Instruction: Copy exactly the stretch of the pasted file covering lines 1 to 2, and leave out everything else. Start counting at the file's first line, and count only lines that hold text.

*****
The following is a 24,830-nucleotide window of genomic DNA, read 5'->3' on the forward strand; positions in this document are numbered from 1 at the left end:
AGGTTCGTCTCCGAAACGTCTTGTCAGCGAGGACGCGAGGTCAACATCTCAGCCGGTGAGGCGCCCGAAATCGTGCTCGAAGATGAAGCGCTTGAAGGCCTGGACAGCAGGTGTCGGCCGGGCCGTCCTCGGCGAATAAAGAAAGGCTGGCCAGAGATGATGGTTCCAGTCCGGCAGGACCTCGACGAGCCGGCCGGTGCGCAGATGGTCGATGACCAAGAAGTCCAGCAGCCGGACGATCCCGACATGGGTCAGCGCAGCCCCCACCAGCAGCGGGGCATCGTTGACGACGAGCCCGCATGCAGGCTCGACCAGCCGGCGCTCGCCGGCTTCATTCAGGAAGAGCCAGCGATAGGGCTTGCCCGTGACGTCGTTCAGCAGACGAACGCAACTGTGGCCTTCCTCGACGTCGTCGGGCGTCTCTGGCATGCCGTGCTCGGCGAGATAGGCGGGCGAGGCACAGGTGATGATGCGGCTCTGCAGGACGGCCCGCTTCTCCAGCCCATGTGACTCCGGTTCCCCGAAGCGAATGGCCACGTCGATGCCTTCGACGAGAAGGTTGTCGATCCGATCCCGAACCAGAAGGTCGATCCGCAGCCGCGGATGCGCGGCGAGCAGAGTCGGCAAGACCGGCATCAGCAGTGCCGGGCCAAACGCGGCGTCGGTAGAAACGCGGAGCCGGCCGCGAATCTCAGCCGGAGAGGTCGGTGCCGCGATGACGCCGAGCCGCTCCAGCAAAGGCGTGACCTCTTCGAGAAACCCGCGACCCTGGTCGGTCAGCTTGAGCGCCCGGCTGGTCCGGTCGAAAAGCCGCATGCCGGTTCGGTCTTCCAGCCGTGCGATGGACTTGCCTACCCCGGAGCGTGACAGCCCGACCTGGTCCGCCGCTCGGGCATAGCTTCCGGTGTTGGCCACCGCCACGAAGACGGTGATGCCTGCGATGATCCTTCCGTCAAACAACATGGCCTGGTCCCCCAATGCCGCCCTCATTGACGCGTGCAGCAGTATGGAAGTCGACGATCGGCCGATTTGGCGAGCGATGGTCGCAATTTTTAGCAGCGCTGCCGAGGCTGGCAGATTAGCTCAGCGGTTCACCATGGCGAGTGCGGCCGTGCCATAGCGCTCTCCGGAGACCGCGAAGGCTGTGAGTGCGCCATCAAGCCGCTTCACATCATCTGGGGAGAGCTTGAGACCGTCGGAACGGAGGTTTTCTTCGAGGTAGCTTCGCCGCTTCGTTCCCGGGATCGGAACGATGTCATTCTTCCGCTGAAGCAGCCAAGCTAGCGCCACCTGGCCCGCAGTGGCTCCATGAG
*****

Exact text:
The following is a 24,830-nucleotide window of genomic DNA, read 5'->3' on the forward strand; positions in this document are numbered from 1 at the left end:
AGGTTCGTCTCCGAAACGTCTTGTCAGCGAGGACGCGAGGTCAACATCTCAGCCGGTGAGGCGCCCGAAATCGTGCTCGAAGATGAAGCGCTTGAAGGCCTGGACAGCAGGTGTCGGCCGGGCCGTCCTCGGCGAATAAAGAAAGGCTGGCCAGAGATGATGGTTCCAGTCCGGCAGGACCTCGACGAGCCGGCCGGTGCGCAGATGGTCGATGACCAAGAAGTCCAGCAGCCGGACGATCCCGACATGGGTCAGCGCAGCCCCCACCAGCAGCGGGGCATCGTTGACGACGAGCCCGCATGCAGGCTCGACCAGCCGGCGCTCGCCGGCTTCATTCAGGAAGAGCCAGCGATAGGGCTTGCCCGTGACGTCGTTCAGCAGACGAACGCAACTGTGGCCTTCCTCGACGTCGTCGGGCGTCTCTGGCATGCCGTGCTCGGCGAGATAGGCGGGCGAGGCACAGGTGATGATGCGGCTCTGCAGGACGGCCCGCTTCTCCAGCCCATGTGACTCCGGTTCCCCGAAGCGAATGGCCACGTCGATGCCTTCGACGAGAAGGTTGTCGATCCGATCCCGAACCAGAAGGTCGATCCGCAGCCGCGGATGCGCGGCGAGCAGAGTCGGCAAGACCGGCATCAGCAGTGCCGGGCCAAACGCGGCGTCGGTAGAAACGCGGAGCCGGCCGCGAATCTCAGCCGGAGAGGTCGGTGCCGCGATGACGCCGAGCCGCTCCAGCAAAGGCGTGACCTCTTCGAGAAACCCGCGACCCTGGTCGGTCAGCTTGAGCGCCCGGCTGGTCCGGTCGAAAAGCCGCATGCCGGTTCGGTCTTCCAGCCGTGCGATGGACTTGCCTACCCCGGAGCGTGACAGCCCGACCTGGTCCGCCGCTCGGGCATAGCTTCCGGTGTTGGCCACCGCCACGAAGACGGTGATGCCTGCGATGATCCTTCCGTCAAACAACATGGCCTGGTCCCCCAATGCCGCCCTCATTGACGCGTGCAGCAGTATGGAAGTCGACGATCGGCCGATTTGGCGAGCGATGGTCGCAATTTTTAGCAGCGCTGCCGAGGCTGGCAGATTAGCTCAGCGGTTCACCATGGCGAGTGCGGCCGTGCCATAGCGCTCTCCGGAGACCGCGAAGGCTGTGAGTGCGCCATCAAGCCGCTTCACATCATCTGGGGAGAGCTTGAGACCGTCGGAACGGAGGTTTTCTTCGAGGTAGCTTCGCCGCTTCGTTCCCGGGATCGGAACGATGTCATTCTTCCGCTGAAGCAGCCAAGCTAGCGCCACCTGGCCCGCAGTGGCTCCATGAG